June 14, 2015
June 14, 2015
June 14, 2015
Diversity and International Forum
19.16.1 - 19.16.11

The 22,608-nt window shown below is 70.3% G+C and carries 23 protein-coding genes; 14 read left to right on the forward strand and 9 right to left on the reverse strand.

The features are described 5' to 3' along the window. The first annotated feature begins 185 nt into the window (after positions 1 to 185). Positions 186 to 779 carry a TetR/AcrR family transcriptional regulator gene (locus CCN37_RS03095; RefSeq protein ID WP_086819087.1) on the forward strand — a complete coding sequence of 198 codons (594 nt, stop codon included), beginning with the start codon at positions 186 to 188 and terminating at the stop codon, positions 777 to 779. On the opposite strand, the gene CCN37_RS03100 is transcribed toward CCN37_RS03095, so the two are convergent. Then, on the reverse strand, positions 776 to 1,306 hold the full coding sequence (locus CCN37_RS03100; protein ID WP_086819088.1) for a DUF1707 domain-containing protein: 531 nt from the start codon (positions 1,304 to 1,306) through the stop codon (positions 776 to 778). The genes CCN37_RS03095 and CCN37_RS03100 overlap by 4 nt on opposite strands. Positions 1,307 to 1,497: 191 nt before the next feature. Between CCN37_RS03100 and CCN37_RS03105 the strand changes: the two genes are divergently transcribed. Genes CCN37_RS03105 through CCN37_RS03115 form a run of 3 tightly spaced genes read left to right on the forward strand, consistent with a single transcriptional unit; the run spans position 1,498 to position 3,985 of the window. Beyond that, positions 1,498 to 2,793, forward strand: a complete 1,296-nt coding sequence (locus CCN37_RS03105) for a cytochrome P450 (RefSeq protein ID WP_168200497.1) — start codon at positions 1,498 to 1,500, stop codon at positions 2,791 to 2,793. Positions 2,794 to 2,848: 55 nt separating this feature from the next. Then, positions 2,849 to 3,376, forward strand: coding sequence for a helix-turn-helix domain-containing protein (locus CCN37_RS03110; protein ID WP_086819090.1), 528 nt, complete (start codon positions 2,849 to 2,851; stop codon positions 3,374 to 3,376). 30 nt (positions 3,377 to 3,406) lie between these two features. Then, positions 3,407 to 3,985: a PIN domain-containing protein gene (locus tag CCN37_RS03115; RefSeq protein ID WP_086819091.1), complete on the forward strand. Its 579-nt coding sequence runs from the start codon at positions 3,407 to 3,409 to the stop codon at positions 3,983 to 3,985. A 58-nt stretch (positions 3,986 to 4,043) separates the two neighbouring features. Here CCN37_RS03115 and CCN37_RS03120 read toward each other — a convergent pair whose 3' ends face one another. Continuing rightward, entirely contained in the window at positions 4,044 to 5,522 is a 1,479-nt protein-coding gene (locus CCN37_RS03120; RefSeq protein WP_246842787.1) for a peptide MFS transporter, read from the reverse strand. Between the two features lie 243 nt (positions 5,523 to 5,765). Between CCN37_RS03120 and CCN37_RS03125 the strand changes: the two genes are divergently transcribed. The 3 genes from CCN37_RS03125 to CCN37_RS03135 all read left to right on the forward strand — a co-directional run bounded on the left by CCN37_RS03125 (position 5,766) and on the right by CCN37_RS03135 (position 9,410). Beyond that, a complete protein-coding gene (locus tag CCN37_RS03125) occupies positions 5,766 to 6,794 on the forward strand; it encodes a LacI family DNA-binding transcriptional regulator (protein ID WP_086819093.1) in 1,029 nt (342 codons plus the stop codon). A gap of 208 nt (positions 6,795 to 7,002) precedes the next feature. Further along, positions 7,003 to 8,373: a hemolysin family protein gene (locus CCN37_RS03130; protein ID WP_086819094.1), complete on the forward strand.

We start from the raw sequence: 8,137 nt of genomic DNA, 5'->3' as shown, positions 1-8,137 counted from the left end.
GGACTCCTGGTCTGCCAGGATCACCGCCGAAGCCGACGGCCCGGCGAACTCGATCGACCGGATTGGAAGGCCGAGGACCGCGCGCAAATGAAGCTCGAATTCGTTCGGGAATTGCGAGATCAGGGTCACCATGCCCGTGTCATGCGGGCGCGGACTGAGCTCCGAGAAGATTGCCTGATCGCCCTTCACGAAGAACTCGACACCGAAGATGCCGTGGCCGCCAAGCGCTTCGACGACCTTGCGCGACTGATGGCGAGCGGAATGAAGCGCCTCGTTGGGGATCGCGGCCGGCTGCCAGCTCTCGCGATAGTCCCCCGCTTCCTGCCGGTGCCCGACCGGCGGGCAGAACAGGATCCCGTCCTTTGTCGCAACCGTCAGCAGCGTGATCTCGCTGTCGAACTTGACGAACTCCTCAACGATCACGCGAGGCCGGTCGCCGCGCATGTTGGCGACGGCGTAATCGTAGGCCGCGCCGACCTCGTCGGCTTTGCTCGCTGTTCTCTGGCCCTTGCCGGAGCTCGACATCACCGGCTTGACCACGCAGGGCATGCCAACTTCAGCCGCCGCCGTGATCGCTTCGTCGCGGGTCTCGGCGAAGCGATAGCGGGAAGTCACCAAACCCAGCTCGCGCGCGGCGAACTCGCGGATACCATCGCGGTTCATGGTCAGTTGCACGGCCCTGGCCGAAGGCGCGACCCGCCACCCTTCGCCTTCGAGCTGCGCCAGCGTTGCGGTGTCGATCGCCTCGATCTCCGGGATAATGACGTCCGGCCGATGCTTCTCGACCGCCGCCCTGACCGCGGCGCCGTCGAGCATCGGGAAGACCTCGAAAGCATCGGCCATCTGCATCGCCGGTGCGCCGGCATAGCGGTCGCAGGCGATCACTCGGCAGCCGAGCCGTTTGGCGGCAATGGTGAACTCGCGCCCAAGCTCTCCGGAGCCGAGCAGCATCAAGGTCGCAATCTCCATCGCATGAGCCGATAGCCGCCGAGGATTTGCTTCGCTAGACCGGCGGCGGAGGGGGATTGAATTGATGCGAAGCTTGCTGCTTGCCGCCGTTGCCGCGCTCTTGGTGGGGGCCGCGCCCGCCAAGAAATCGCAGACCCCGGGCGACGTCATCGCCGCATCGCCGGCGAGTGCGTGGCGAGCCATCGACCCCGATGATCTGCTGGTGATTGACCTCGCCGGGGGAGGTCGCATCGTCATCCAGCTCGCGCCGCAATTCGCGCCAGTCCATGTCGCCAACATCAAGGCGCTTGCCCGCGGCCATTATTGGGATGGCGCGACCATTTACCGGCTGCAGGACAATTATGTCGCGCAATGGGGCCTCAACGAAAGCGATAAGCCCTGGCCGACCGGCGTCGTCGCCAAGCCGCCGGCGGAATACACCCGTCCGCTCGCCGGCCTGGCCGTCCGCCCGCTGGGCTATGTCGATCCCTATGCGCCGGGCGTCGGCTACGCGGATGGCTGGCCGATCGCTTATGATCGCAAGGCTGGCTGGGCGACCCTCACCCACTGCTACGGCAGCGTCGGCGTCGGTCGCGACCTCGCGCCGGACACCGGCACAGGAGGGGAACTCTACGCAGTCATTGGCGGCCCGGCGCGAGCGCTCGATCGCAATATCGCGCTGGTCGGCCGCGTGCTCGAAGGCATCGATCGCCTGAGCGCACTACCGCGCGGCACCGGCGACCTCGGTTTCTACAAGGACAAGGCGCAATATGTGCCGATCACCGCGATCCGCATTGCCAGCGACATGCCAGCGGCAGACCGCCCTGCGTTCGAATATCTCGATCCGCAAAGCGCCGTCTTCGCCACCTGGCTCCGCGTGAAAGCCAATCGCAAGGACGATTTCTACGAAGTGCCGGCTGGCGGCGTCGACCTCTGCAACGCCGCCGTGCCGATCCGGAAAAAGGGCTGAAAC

Evolution of a Chinese-Canadian Educational PartnershipIn February 2009, a group of 33 University of Calgary students traveled to China for an elevenday non-credit group travel program. The program included 3 days in Beijing and 7 days atShantou University in Guangdong Province. In an effort to bolster inter-cultural understanding,the University of Calgary students were engaged in a week-long project-based learningexperience with an equal number of Shantou University students. This coupling was enhancedby the participation of both the University of Calgary and Shantou University in CDIO(Conceive-Design-Implement-Operate), an international engineering education collaborative.The travel program, with an embedded project-based learning experience in it, proved to be astrong success in terms of intercultural exchange, inspiring the program architects to pursue amore formal for-credit collaborative.Since the first collaborative effort in 2009, the University of Calgary and Shantou Universityhave partnered a total of five times through what is referred to as a group study travel program.Each May for the past five years, twenty University of Calgary students have traveled to ShantouUniversity where they have taken two courses with twenty Shantou University students. Thetwo courses have consisted of a project-based learning course, Innovation and Entrepreneurshipin Renewable Energy, and an inquiry-based learning course, Renewable Energy Practicum. Theprogram has been delivered in English and primarily by one of the University of CalgaryEngineering professors.The paper will describe how the group study program has evolved over its five-year history.Reflective transformation has been instrumental in this evolution, with the main course instructorrecording observations in a daily journal. This journal includes comments that range from howwell different learning activities work, to suggestions for improvements to the teaching andlearning workspaces, to proposals for how the timing of the program elements could be modifiedto better assist in the learning process. Budgetary elements were also recorded in efforts tooptimize program resources.The paper will also describe how scaffolding has been used to accelerate student learning. Thiscourse coupling has been very successful, resulting in the completion of course projects in fiveweeks that are equivalent in complexity to eight-month long capstone design projects. Theprocess has also been accelerated by taking advantage of the supply-chain system within Chinaand by the rapid advancement in low-cost additive manufacturing.The paper will also describe the connections between the University of Calgary and ShantouUniversity that have helped contribute to the overall success of the program. These connectionshave evolved each year that the program has been offered, enhancing the stability of program’soperation.
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